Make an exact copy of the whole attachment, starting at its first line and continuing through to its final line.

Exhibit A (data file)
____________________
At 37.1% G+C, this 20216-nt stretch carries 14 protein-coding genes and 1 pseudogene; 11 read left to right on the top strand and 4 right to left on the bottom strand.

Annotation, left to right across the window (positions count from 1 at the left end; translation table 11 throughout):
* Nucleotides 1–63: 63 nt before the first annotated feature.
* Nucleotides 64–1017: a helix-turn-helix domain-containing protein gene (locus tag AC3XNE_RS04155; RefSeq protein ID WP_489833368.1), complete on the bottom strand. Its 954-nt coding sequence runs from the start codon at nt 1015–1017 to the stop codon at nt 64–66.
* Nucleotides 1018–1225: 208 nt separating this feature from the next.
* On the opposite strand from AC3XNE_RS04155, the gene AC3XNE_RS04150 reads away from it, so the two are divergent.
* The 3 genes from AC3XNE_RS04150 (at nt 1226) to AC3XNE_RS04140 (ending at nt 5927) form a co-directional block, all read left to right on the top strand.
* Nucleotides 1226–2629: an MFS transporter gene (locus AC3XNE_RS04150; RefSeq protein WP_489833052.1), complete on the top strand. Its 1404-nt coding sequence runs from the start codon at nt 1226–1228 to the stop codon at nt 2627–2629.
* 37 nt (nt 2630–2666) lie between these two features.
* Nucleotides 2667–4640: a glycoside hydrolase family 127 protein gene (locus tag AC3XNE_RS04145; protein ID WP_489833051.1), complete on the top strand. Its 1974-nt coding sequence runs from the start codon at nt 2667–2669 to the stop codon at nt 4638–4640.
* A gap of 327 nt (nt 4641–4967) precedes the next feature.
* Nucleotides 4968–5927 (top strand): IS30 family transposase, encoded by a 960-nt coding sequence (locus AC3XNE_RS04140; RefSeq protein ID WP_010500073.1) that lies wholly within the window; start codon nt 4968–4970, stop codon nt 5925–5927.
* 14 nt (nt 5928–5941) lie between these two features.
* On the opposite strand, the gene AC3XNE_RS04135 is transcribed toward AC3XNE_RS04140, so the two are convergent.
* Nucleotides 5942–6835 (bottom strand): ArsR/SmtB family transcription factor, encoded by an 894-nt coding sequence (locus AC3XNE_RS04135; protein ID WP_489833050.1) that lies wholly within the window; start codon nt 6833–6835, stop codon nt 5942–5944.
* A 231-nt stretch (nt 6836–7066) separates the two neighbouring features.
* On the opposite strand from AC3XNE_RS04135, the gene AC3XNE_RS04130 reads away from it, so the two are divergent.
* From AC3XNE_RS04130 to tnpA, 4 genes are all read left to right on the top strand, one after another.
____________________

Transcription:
At 37.1% G+C, this 20216-nt stretch carries 14 protein-coding genes and 1 pseudogene; 11 read left to right on the top strand and 4 right to left on the bottom strand.

Annotation, left to right across the window (positions count from 1 at the left end; translation table 11 throughout):
* Nucleotides 1–63: 63 nt before the first annotated feature.
* Nucleotides 64–1017: a helix-turn-helix domain-containing protein gene (locus tag AC3XNE_RS04155; RefSeq protein ID WP_489833368.1), complete on the bottom strand. Its 954-nt coding sequence runs from the start codon at nt 1015–1017 to the stop codon at nt 64–66.
* Nucleotides 1018–1225: 208 nt separating this feature from the next.
* On the opposite strand from AC3XNE_RS04155, the gene AC3XNE_RS04150 reads away from it, so the two are divergent.
* The 3 genes from AC3XNE_RS04150 (at nt 1226) to AC3XNE_RS04140 (ending at nt 5927) form a co-directional block, all read left to right on the top strand.
* Nucleotides 1226–2629: an MFS transporter gene (locus AC3XNE_RS04150; RefSeq protein WP_489833052.1), complete on the top strand. Its 1404-nt coding sequence runs from the start codon at nt 1226–1228 to the stop codon at nt 2627–2629.
* 37 nt (nt 2630–2666) lie between these two features.
* Nucleotides 2667–4640: a glycoside hydrolase family 127 protein gene (locus tag AC3XNE_RS04145; protein ID WP_489833051.1), complete on the top strand. Its 1974-nt coding sequence runs from the start codon at nt 2667–2669 to the stop codon at nt 4638–4640.
* A gap of 327 nt (nt 4641–4967) precedes the next feature.
* Nucleotides 4968–5927 (top strand): IS30 family transposase, encoded by a 960-nt coding sequence (locus AC3XNE_RS04140; RefSeq protein ID WP_010500073.1) that lies wholly within the window; start codon nt 4968–4970, stop codon nt 5925–5927.
* 14 nt (nt 5928–5941) lie between these two features.
* On the opposite strand, the gene AC3XNE_RS04135 is transcribed toward AC3XNE_RS04140, so the two are convergent.
* Nucleotides 5942–6835 (bottom strand): ArsR/SmtB family transcription factor, encoded by an 894-nt coding sequence (locus AC3XNE_RS04135; protein ID WP_489833050.1) that lies wholly within the window; start codon nt 6833–6835, stop codon nt 5942–5944.
* A 231-nt stretch (nt 6836–7066) separates the two neighbouring features.
* On the opposite strand from AC3XNE_RS04135, the gene AC3XNE_RS04130 reads away from it, so the two are divergent.
* From AC3XNE_RS04130 to tnpA, 4 genes are all read left to right on the top strand, one after another.